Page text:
Joint venture begins work on West Diamond grade separation
Published: February 26th 2009
Source: Daily Commercial News
A multiple-phased and complex rail grade separation in Toronto is
employing the expertise of two foundation contractors to get the job
West Diamond Joint Venture, a partnership of Bermingham Foundation Solutions and Anchor Shoring & Caissons Ltd., recently started installing steel pipe pile and caisson walls for the $277-million Toronto West Diamond grade separation.
Designed by Delcan, the separation will allow east-west double CN rail lines to pass underneath double north-south CP lines instead of crossing them, as has been the case since the 1880s when the junction area of west Toronto was settled. The term diamond stems from the shape where the four lines converge.
The new underpass will eliminate scheduling conflicts between CP freight trains, which have the right of way over passenger trains, including GO Transit’s heavily used Georgetown-to-Toronto commuter service.
“The West Toronto Diamond rail-to-rail grade separation is one of the largest and most comprehensive projects in the GO Transit Rail Improvement Program,” says Gary McNeil, managing director of GO Transit.
Not only will the separation allow GO Trains and freight trains to pass through the area with fewer interruptions, but it will also lay the groundwork for future development of GO Train service for customers for that part of the Greater Toronto Area, says McNeil.
But the much anticipated interrupted train service from Georgetown to downtown Toronto won’t occur until sometime in 2011 when the project is finished.
It will take at least 18 months just to install foundation walls along the approximately one-kilometre route, says Bermingham Foundation’s chief executive officer Patrick Bermingham. The actual excavation will be handled by a different contractor later in the project schedule.
The magnitude of the undertaking is the reason his firm formed the joint venture with Anchor. “If we took on this project alone, we wouldn’t have the resources to take on any other ones.”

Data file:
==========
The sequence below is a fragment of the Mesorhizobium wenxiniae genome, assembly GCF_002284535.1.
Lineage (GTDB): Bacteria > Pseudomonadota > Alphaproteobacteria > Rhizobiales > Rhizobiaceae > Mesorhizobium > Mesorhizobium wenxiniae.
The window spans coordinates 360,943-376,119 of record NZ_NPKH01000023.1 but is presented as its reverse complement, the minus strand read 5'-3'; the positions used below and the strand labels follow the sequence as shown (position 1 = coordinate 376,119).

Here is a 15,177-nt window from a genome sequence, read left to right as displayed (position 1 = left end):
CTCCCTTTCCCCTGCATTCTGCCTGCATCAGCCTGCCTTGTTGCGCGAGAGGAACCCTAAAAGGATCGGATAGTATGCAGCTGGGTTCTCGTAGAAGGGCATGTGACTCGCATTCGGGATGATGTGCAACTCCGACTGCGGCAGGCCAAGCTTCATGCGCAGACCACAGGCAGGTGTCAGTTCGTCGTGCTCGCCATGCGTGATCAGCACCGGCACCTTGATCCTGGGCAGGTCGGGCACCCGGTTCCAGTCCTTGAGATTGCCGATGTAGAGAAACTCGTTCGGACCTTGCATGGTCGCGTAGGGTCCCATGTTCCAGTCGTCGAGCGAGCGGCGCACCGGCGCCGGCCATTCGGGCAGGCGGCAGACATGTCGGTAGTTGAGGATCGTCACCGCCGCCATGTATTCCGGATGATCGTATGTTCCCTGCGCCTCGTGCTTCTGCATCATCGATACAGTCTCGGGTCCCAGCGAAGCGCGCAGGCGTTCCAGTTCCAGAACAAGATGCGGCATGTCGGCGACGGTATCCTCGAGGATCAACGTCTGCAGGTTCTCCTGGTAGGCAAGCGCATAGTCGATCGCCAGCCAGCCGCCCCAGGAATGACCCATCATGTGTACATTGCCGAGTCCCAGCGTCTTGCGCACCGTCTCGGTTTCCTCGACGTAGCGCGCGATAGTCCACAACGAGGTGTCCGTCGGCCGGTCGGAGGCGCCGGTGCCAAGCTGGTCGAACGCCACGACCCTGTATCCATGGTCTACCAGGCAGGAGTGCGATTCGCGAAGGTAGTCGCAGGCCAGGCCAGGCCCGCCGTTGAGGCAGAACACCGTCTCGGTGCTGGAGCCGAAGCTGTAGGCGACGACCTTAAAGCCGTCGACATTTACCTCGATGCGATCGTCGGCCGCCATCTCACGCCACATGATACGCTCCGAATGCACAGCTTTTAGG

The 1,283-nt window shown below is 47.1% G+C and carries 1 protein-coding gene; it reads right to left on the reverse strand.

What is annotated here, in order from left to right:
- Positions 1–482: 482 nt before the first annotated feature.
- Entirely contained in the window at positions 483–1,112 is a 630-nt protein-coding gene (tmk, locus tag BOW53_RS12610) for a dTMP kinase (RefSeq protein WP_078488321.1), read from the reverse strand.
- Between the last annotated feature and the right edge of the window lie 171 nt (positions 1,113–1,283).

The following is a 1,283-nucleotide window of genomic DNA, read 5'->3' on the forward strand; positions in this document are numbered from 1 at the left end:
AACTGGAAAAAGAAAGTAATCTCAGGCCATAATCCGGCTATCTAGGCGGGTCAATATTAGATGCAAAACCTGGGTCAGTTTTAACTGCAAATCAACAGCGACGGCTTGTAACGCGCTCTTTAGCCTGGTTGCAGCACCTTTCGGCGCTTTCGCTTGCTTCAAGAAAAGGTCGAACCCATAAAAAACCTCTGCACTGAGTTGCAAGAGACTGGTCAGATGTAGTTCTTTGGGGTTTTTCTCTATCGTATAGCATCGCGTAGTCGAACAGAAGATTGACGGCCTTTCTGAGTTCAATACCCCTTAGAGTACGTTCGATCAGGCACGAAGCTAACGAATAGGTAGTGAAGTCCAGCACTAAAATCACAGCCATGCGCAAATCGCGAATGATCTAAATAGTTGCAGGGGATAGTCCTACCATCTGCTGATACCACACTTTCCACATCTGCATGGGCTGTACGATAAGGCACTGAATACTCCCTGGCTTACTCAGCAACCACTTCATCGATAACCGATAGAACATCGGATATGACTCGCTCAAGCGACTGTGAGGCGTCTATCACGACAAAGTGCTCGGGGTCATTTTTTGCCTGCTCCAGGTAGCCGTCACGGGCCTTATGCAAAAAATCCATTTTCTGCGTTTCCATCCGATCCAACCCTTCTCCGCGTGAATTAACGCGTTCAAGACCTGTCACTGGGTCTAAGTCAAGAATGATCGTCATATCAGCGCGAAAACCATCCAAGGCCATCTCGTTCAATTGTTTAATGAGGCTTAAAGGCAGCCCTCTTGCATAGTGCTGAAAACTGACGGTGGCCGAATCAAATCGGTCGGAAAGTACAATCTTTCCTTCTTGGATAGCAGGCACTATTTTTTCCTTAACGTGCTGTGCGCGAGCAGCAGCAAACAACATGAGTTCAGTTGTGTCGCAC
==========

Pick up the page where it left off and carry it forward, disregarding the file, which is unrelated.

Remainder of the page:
The walls will be comprised of 36-inch diameter steel piles which will be driven into the ground along the route by two 165-ton cranes and a 160-ton crane with hammers that have 200,000-pound energy rating and they will be set to a depth ranging from 30 to 70 feet, he says.
“We’re building both a foundation wall and cofferdam as the train tracks will be passing, not just below grade, but also below the water table.”
To ensure very tight tolerances, five piles are installed in a sequenced operation. “We install the first, third and fifth piles and then come back and hammer in the second and fourth ones. This is done to ensure each pile goes in vertically and doesn’t lean.”
The piles are linked with “PT” connections which enable the joints to be grouted, forming a tight water barrier. “It’s a system commonly used in Japan, but not so much here,” says Bermingham.
“This is a very technical and challenging project,” adds Anchor project manager Toben Jerry.
Not only are the crews working adjacent to active rail lines with numerous trains passing daily, the site is located in very densely populated area close to homes and businesses.
Construction practices used by the joint venture partners are designed to impose minimum risks to the environment, the buildings, services and utilities, while ensuring worker safety, says Jerry.
“When a train passes through, all work has to stop until we get the all clear signal from CN officials.”
This first phase of the project requires installation of three permanent walls and temporary shoring walls which will ensure safe train diversions and protect sensitive foundation structures. The first phase will be completed in 2010.
Later phases will include drilling out the 36-inch diameter interlocking pipe piles and placing concrete within them to form a composite steel and concrete section.
The interlocking pipe pile walls will provide lateral support by retaining earth as the grade of the train rails are relocated under the CP rails and Weston Road to the west. At those locations, the walls will also provide vertical structural support for future bridge installations, says Jerry.